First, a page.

What happened to the other place, you ask? The cape, that we actually bought? Well, they're working to ascertain the breadth of the termite damage, and then fixing it, and after that we'll take another look. Personally, I hope we get another place before then, because the thought of washing all our dishes by hand for five years makes my skin just all prune up right here at the keyboard. Yeah, the work would be good for me, I'm sure. Maybe we could get paper plates.
On an unrelated note, I have to go back to work on Monday. If I continue staying up this late, I will not survive. I may not anyways. If you don't hear from me, send for the search and rescue.
House has bought. Much money spent.
So we really have a house now; really, that is, pending the inspection, which as we all know now can turn out to be a real deal-breaker. But this house isn't like the others, in that it's not built in the early '50s and ignored by its owners, maintenence-wise, since approximately the same era. On the contrary, it was built solidly in 1910 and upgraded in a beautiful modern idiom in 1993. And it costed us five hundred thirty-five thousand dollars in US currency. Thus my yikes of last night (which I actually just posted a few minutes ago; I back-dated it to last night since that's when I said it).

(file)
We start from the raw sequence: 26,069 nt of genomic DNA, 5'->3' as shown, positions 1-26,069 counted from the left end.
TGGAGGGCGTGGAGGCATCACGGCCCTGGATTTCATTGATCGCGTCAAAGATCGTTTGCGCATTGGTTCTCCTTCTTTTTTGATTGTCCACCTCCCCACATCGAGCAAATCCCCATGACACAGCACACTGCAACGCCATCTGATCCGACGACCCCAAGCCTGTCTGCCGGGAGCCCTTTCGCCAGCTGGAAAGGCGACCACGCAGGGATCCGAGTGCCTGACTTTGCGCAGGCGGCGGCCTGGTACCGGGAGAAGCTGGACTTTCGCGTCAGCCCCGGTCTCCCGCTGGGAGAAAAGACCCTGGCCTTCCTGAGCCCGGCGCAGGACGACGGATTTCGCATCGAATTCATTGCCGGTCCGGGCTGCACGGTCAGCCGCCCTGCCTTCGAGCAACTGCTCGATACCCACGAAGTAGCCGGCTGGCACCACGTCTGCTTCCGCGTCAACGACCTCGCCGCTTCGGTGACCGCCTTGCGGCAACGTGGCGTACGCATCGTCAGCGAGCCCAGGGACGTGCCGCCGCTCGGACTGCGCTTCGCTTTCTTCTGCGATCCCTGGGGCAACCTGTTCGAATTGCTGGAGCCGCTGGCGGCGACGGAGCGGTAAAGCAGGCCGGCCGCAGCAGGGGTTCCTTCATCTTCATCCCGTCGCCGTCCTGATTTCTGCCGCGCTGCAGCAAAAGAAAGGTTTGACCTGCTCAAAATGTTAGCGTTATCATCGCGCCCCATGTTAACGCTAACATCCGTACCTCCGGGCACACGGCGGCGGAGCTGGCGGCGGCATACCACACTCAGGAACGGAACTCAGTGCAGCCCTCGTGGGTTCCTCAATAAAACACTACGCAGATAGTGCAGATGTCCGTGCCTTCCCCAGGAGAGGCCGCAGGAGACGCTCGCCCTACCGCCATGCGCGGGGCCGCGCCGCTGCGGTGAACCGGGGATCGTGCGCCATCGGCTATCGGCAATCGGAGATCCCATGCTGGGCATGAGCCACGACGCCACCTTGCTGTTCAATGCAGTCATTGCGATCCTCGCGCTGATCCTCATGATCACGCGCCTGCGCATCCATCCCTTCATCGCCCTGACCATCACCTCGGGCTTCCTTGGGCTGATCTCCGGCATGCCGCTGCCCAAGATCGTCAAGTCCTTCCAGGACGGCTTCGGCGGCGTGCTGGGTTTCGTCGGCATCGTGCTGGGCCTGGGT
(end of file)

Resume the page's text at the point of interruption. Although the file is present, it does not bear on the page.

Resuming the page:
It is, however, a very nice house indeed. It's in Bedford, near the end of the bike path and within walking distance of Bedford center. It has a wrap-around porch around two sides of the house, and great light inside and two french doors, and beautiful floors, and... in fact, for a little while anyways you can see it at the Carlson Real Estate site [edit: and that while has ceased]. It also has more land than any of the other places we looked at: four tenths of an acre, which may be a postage-stamp to folks from more rural parts of the world but is a spread indeed compared with the 5000 sqare-foot lots we were looking at in Arlington.
It's all very exciting, especially now since we've committed to paying for the rest of our lives anyways; we might as well enjoy it at this point! We can't wait to move in, so we're REALLY hoping that this one doesn't fall through for any reason.